HOW COOL IS THE BAD GUY?  Elliot Carver seems okay cool to me.  His plan makes sense for the most part and he doesn’t do anything gratuitously stupid or careless.  His Second Villain is Mameteer Supreme Ricky Jay (little does he know that the Americans have BritishMameteer Supreme Colin Stinton working for them).  His Third Villain (or Head Henchman) is a pale imitation of Donald Grant from From Russia With Love; they’ve tried to make up for this definciency by naming him Stamper.  His Fourth Villain (that’s got to be some kind of record) is Milos Forman regular Vincent Schiavelli as a forensics expert who specializes in staging accidental deaths.  That’s a great idea for a character but there’s no time spent with him, so he’s forced to sit down and explain to Bond who he is and Bond has to sit there and listen before he gets the chance to kill him.

He’s got a ridiculously oversized stealth boat (I still don’t know how that’s supposed to work) that is the size and shape of a Ken Adam set — honestly, who needs to build a gigantic stealth boat, with 100-foot ceilings and massive piles of high-tech stuff in it?  All it needs to do is launch a torpedo-drill and then later a missile.  And why oh why does Carver need to be on his stealth boat when he launches the missile?  I would think, if anything, in this day of satellite communication, Carver would prefer to be in Hamburg or Shanghai or wherever — he is, in fact, shown running his world-wide network from there earlier in the movie.

Major points are also deducted for bringing Bond to his headquarters, letting him escape after blowing shit up, then having him brought to his headquarters a second time, aboard his stealth boat.

I actually enjoy the torpedo-drill, which has the power to chew large holes through battleships, then continue to chew its way around the ship in any direction its owner likes.  If I ever had the need to chew my way through a battleship, Carver’s torpedo-drill will be at the top of my list of ways of accomplishing that task.

NOTES: Terrific opening sequence, I wish it had more to do with the rest of the movie.

The title sequence, to my eye, is the first to actually look expensive.  No laser-light shows projected on women’s bellies here — full-blown cg psychedelia.

The car chase is splendid, but I’m sorry, not even James Bond can make a BMW sedan look cool.

And I also have a question about Bond’s cars.  After he leads the bad guys through a hair-raising chase and inevitably crashes his car, he always just walks away from it.  Isn’t that tantamount to blowing his cover?  When the local police come to get the wrecked vehicle, aren’t they going to notice the rocket-launchers in the roof?

I object to Helpful Animal Jim Wade as a replacement for Felix Leiter, but at least he’s played by the same actor two movies in a row.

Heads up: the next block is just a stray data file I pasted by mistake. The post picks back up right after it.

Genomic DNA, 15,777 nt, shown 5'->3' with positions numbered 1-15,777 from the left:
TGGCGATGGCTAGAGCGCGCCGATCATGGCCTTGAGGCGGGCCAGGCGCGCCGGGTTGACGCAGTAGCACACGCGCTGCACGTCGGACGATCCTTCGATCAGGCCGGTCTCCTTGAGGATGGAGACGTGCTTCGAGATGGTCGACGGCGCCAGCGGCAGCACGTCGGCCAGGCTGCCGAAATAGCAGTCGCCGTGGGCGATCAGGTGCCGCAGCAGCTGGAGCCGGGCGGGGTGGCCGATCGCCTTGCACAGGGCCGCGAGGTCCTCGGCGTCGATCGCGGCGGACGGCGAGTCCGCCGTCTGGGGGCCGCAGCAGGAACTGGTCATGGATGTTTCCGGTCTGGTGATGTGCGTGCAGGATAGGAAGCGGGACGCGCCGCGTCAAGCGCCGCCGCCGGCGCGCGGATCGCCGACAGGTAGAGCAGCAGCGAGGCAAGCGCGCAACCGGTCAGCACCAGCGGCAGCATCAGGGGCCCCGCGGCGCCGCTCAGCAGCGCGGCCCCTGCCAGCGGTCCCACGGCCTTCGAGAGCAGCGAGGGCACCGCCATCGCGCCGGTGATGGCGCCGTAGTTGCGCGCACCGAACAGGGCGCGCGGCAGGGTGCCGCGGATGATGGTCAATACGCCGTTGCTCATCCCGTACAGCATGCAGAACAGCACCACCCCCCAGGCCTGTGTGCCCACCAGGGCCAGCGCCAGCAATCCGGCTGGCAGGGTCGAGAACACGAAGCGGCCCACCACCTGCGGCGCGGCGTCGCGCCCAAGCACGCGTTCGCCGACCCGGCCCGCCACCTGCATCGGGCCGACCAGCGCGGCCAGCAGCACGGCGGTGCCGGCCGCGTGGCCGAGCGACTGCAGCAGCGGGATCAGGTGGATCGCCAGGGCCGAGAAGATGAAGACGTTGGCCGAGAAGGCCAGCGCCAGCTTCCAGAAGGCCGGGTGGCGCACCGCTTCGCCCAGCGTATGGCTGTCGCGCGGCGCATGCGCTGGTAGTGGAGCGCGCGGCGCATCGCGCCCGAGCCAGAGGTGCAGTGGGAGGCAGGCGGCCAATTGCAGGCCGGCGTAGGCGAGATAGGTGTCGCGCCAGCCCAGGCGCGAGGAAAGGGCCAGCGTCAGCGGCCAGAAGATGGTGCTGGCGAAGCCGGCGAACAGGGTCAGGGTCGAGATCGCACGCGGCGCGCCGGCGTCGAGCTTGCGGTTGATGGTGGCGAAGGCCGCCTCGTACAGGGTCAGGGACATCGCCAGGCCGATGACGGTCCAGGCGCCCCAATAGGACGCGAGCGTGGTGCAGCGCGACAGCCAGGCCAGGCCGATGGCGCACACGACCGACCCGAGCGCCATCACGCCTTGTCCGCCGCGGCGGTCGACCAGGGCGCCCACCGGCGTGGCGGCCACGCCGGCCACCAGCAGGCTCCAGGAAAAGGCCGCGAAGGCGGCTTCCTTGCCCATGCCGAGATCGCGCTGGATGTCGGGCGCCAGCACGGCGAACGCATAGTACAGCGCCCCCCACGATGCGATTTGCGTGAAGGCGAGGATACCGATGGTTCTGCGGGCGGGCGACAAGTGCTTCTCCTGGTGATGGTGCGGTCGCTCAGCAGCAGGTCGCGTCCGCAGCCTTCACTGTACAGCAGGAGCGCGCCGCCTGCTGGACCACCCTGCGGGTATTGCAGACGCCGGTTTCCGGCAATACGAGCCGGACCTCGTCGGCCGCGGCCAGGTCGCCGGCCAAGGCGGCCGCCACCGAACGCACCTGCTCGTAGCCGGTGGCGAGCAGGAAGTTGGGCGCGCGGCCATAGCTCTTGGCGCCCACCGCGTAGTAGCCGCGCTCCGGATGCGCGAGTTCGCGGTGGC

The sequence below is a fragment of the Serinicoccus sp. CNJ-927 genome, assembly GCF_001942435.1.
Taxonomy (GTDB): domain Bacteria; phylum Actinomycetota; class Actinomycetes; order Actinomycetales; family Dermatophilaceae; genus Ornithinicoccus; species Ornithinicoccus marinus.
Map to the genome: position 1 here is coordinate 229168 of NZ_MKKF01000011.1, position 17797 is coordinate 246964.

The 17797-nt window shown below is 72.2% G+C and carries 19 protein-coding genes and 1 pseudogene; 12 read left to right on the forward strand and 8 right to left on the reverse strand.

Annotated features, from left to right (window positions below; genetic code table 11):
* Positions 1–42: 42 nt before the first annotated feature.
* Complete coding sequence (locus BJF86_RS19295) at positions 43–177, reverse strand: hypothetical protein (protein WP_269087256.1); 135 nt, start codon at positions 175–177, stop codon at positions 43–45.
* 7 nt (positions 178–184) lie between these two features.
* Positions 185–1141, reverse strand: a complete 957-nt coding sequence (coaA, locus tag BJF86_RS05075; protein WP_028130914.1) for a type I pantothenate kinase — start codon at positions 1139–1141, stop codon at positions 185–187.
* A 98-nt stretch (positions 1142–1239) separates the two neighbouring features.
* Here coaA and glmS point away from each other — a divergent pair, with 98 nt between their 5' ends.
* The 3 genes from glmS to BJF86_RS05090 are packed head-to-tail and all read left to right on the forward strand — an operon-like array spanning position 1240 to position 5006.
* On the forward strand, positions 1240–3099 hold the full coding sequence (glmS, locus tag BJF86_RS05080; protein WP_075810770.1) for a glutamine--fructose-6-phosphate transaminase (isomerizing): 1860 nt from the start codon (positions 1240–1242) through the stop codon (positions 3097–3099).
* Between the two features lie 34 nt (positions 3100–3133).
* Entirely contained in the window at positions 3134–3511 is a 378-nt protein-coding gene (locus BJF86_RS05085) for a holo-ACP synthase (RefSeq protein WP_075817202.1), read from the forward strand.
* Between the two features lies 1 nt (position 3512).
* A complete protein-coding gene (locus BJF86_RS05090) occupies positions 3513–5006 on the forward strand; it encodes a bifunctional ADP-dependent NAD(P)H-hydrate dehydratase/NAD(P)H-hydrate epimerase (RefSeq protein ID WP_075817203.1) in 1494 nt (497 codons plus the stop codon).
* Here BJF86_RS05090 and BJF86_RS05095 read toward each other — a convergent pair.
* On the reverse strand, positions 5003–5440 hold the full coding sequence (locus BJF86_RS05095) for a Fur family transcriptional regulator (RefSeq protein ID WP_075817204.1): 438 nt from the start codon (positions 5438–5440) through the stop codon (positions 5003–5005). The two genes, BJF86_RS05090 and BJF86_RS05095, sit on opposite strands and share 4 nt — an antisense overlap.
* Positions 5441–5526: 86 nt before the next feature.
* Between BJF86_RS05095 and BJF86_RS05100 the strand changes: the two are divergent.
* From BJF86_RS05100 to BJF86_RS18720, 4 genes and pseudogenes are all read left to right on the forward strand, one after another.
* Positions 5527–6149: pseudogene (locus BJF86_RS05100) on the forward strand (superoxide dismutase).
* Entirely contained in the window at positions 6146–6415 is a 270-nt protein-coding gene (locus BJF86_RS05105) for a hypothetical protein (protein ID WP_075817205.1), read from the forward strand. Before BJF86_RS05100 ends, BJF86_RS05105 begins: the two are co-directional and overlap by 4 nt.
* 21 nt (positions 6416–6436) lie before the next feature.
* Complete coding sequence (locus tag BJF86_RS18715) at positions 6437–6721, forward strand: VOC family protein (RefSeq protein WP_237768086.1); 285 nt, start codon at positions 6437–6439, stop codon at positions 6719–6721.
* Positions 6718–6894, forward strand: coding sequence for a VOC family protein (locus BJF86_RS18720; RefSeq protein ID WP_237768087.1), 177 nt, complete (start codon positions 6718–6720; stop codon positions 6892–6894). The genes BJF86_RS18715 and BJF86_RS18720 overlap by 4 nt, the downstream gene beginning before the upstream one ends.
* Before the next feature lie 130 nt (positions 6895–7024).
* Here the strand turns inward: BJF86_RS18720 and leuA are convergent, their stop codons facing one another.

Why must all high-tech spy stuff be kept in eerily-lit, expensively-designed, glass-fronted, concealed cabinets?  Why not just a cubby-hole behind the radiator or something?

I haven’t read all the Bond novels, but Tomorrow Never Dies struck me as the first Bond movie to take as its source material only other Bond movies.  I lost track of all the different plot devices lifted from other Bond movies, but I’d lay even money that there is something lifted from every single movie in the series and given a high-gloss 90s polish — the capitalist trying to corner a market, the big boat starting a war between two countries, the gigantic chase through the poor Asian neighborhood, the investigation of the undersea wreck, the Scaramanga island, the bad guy futzing with the navigation systems of a country’s war machine, the renegade general staging a fake war to seize control of a country, the high-tech whatsit falling into the hands of a madman, the list goes on and on (which is another way of saying I can’t think of any more — but don’t let me stop you, dear reader).  The fact that none of this bothered me while I was watching it probably means that Tomorrow Never Dies is a pretty good movie.

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24 Responses to “Tomorrow Never Dies”
  1. gogogh says:

    The Bond movie theme song that should have been done by Pulp…oh well.

  2. teamwak says:

    I dunno. I never bought the media mogul as a bad guy, but I did like Vincent Schialelli as a German torture doctor. And Michelle Yeoh was a good addition too/

    • Todd says:

      I never bought the media mogul as a bad guy

      It is a tad arch, isn’t it? And yet compare him to the microchip mogul who just happens to be the result of Nazi experiments and he’s the portrait of plausibility.

      • teamwak says:

        Well, yes; when you put it like that 🙂 A media mogul arching is on the same level as Bill Gates arching James Bond (although I would possibly pay to see that!)